It is contemplated in an alternate embodiment that clasp members 40, 140 and/or 240, and securing straps 20 and/or 120 of device 10, of the respective preferred or alternate forms, could be selectively manufactured to any desired size and/or from any desired material.

It is contemplated in an alternate embodiment that device 10, of either the preferred or alternate forms, could be manufactured to any desired size and/or from any desired material.

As best illustrated in FIG. 7, it is contemplated in an alternate embodiment that opposing end 24 of securing strap 20 of device 10, and/or device 10 of either the preferred or alternate forms, could be integrally formed with a conventional cover plate CP.

It is contemplated in an alternate embodiment that device 10, of either the preferred or alternate forms, could be integrally formed with a plug head and/or plug cord.

Having thus described exemplary embodiments of the present invention, it should be noted by those skilled in the art that the within disclosures are exemplary only, and that various other alternatives, adaptations, and modifications may be made within the scope of the present invention. Accordingly, the present invention is not limited to the specific embodiments illustrated herein, but is limited only by the following claims.

Patent Citations
Cited PatentFiling datePublication dateApplicantTitle
US2569037Dec 22, 1949Sep 25, 1951Dalton John JReleasable lock for electric plugs
US2659059Oct 20, 1952Nov 10, 1953Johnson Kenneth MRetainer for electrical attachment plugs
US2675530Apr 4, 1952Apr 13, 1954Anthony SadaskyHolding clamp for multiple outlet plugs
US2722665Apr 28, 1954Nov 1, 1955Sauder Harold HSafety guard for electrical outlets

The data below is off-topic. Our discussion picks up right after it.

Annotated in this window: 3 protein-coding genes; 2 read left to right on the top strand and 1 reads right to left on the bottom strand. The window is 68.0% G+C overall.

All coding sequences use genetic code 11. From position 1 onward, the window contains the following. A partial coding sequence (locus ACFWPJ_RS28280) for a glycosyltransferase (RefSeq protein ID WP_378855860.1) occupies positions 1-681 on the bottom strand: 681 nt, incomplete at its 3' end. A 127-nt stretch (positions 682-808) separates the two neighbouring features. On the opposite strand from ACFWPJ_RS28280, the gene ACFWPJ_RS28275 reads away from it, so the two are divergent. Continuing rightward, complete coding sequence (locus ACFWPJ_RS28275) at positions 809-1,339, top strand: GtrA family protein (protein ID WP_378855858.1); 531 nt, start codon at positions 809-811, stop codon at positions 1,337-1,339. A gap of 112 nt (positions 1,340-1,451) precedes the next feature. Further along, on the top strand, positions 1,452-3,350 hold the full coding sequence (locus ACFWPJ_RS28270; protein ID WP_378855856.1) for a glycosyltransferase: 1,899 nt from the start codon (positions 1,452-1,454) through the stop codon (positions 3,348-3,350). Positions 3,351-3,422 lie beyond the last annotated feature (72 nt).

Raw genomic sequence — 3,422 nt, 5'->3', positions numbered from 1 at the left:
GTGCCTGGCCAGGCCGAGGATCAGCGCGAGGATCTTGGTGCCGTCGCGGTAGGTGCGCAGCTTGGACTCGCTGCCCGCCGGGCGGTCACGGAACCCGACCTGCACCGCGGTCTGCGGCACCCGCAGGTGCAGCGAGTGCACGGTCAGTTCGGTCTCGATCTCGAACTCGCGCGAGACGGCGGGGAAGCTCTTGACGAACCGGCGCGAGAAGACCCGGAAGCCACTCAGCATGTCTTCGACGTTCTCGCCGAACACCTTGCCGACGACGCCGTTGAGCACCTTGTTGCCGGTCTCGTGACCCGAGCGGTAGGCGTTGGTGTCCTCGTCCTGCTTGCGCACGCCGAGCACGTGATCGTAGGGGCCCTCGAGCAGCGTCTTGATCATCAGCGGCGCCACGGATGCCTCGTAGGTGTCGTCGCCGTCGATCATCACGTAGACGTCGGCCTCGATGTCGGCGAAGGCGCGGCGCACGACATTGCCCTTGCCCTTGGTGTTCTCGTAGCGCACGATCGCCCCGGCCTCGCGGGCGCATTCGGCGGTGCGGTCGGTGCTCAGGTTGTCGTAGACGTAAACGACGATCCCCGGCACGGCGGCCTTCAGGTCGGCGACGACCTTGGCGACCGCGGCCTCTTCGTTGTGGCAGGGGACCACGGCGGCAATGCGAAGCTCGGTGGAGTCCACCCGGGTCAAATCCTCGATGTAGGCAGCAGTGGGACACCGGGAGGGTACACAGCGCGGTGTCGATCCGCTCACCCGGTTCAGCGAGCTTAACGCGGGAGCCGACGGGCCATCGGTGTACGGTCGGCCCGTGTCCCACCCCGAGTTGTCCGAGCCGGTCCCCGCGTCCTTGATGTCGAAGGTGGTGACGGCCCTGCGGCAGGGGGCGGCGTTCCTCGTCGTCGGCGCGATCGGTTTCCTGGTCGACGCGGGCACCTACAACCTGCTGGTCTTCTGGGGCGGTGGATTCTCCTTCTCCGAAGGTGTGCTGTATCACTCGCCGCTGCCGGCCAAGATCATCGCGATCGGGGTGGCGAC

US3102922Apr 6, 1960Sep 3, 1963De Lashmutt Robert FElectrical cord plug retainer
US3811104Mar 8, 1972May 14, 1974Caldwell TSafety device for electrical outlets
US3888439 *Mar 30, 1972Jun 10, 1975Rockwell International CorpConduit hanger assembly for automotive and similar uses
US3955870Aug 21, 1975May 11, 1976Lawrence Peska Associates, Inc.Utility outlet guard
US4105274Apr 1, 1977Aug 8, 1978Casey Richard WChild safety device for retaining electrical plugs
US4440465 *Apr 6, 1981Apr 3, 1984Elliott James MElectrical plug connector lock
US4484185 *Aug 12, 1983Nov 20, 1984Graves James DSafety plug adapter
US4789353Jun 15, 1987Dec 6, 1988Busta Jeffrey AElectric plug retainer
US5011427Mar 13, 1990Apr 30, 1991Martin Eugene ZCord protector
US5044976Oct 22, 1990Sep 3, 1991Thompson Dennis LElectrical cord holding device and method for using same
US5145399Aug 15, 1991Sep 8, 1992Davenport Kenneth SCable lock apparatus
US5211573 *Jun 8, 1992May 18, 1993Cross Andrew LElectrical cord coupling
US5255866Jul 15, 1992Oct 26, 1993Leviton Manufacturing Co., Inc.Apparatus for isolating a cord section from tension
US5291043May 4, 1992Mar 1, 1994Mitsubishi Denki Kabushiki KaishaSemiconductor integrated circuit device having gate array
US5348495Oct 26, 1993Sep 20, 1994Kasden Larry RElectrical cord plug lock assembly
US5547390Jan 17, 1995Aug 20, 1996Laherty; Mark E.Electrical plug securing device
US5573420 *Dec 20, 1994Nov 12, 1996Grosswendt; Patrick J.Electrical cord and electrical plug securer
US5591043 *Feb 23, 1995Jan 7, 1997Kenney; CoryCord holding attachment for electrical receptacle
US6033251 *May 26, 1998Mar 7, 2000Cook; James E.Extension cord locking device
US6071142Aug 7, 1998Jun 6, 2000Blackman; MelvinDevice for preventing plug removal from wall outlet
Referenced by
Citing PatentFiling datePublication dateApplicantTitle
US7811117 *Apr 17, 2006Oct 12, 2010Kirk AndradeCord fastening system and method
US8203077Aug 13, 2009Jun 19, 2012Edison Nation, LlcCord organizer and related methods
US20120088396 *Dec 14, 2011Apr 12, 2012Bio Protech Inc.Lead wire for connecting to tab electrode
Classifications
U.S. Classification439/369, 439/373
International ClassificationH01R13/62, H01R13/639
Cooperative ClassificationH01R13/6392
European ClassificationH01R13/639B
Legal Events
DateCodeEventDescription
Nov 16, 2012FPAYFee payment
Year of fee payment: 4
Nov 16, 2012SULPSurcharge for late payment
Aug 13, 2012REMIMaintenance fee reminder mailed